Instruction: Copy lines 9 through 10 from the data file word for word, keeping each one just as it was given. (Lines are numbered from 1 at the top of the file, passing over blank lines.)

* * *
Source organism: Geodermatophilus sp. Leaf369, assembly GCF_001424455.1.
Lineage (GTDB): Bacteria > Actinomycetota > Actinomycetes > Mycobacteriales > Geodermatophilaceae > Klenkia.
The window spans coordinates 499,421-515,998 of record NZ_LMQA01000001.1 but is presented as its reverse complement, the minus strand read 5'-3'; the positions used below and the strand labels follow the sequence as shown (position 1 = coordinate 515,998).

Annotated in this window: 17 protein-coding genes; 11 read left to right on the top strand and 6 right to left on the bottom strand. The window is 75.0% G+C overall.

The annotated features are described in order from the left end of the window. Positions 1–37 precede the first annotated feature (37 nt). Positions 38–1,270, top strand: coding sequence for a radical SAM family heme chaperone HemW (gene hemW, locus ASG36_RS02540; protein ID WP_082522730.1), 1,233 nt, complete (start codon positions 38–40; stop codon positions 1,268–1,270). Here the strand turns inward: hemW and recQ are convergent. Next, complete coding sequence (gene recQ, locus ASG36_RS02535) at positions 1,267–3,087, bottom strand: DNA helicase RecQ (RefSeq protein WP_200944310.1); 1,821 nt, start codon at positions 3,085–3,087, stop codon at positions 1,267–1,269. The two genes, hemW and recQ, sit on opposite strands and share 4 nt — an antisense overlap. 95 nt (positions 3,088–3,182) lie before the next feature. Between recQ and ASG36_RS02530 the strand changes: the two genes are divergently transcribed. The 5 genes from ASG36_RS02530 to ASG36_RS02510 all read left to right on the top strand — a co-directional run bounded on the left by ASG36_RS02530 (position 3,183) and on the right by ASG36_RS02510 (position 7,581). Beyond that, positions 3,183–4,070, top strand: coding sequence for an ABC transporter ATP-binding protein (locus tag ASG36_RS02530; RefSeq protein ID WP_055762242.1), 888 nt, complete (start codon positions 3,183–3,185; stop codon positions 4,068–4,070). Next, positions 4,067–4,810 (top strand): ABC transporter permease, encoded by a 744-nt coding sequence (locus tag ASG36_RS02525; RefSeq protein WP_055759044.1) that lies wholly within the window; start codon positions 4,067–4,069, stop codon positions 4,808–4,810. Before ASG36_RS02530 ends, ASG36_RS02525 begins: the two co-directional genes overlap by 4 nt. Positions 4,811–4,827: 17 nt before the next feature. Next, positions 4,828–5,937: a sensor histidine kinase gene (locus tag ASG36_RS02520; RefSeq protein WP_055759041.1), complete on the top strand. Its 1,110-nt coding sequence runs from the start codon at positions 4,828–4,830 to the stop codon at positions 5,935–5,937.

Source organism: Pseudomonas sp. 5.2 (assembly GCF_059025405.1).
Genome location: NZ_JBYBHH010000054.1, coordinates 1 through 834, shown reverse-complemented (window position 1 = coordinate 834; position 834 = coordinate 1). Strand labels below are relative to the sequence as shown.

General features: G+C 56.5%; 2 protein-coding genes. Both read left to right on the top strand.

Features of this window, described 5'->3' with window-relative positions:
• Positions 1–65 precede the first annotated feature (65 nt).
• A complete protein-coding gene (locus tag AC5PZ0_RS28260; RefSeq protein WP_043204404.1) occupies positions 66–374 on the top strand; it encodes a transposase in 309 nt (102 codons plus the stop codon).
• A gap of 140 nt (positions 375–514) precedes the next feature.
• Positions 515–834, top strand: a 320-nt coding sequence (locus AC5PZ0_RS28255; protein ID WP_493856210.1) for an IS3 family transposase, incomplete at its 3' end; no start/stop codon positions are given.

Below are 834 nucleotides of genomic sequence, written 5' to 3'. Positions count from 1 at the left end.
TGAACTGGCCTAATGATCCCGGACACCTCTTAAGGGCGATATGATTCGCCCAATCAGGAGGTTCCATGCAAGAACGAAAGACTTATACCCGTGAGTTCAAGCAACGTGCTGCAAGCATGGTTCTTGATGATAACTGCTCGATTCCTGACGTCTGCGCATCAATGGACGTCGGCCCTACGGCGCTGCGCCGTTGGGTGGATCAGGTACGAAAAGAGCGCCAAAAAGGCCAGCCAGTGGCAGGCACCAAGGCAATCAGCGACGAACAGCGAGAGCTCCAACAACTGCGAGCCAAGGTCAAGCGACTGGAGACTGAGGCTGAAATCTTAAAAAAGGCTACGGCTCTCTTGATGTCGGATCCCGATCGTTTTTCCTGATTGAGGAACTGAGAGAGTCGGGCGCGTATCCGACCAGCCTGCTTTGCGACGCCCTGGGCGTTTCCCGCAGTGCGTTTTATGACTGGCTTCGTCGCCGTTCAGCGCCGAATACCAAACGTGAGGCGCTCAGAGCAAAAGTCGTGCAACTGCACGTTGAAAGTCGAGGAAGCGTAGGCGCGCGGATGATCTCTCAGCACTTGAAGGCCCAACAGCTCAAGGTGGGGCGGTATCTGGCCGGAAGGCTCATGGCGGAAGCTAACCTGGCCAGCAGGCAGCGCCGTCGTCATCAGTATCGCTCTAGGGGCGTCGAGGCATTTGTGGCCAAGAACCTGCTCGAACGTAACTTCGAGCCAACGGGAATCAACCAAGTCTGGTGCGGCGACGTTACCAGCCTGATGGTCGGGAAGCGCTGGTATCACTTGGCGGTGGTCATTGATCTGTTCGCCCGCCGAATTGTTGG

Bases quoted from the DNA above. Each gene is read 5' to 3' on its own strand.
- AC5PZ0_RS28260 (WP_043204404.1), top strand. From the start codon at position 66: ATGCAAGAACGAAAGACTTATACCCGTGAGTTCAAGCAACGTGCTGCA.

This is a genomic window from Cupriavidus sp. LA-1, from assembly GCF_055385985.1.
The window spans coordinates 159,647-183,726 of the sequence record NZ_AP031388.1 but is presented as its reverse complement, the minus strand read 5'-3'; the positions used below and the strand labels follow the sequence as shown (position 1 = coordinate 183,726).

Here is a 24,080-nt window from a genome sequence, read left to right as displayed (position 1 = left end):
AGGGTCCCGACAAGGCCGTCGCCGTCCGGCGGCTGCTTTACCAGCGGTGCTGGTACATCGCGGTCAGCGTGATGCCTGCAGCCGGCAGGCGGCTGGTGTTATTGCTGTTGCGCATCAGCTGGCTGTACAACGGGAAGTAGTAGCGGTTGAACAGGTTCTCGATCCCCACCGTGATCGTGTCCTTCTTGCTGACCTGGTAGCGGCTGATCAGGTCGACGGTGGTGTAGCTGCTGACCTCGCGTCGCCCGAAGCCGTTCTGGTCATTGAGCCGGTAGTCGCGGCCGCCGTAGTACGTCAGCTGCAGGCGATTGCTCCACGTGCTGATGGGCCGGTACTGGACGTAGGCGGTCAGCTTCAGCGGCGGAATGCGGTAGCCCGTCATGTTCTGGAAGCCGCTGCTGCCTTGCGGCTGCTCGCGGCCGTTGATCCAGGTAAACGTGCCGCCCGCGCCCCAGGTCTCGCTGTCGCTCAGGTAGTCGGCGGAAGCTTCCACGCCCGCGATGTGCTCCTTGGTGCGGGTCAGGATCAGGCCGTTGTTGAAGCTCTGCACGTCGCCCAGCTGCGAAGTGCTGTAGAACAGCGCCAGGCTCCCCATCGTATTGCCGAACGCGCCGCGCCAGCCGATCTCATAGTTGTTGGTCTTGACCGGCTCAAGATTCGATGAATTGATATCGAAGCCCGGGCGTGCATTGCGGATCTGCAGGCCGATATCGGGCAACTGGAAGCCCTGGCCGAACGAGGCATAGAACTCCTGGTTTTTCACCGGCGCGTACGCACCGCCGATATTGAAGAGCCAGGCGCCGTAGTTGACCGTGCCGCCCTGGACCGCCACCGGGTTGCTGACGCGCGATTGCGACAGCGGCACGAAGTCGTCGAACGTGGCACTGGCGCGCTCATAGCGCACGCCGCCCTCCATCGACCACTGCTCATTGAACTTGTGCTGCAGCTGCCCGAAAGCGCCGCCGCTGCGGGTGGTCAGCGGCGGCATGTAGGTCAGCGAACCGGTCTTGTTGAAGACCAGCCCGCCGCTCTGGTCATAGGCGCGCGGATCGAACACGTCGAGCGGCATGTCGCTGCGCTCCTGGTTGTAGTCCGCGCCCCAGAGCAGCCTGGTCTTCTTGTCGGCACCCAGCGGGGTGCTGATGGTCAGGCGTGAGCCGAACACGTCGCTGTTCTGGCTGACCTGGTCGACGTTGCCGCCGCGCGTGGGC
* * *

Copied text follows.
Features of this window, described 5'->3' with window-relative positions:
• Positions 1–65 precede the first annotated feature (65 nt).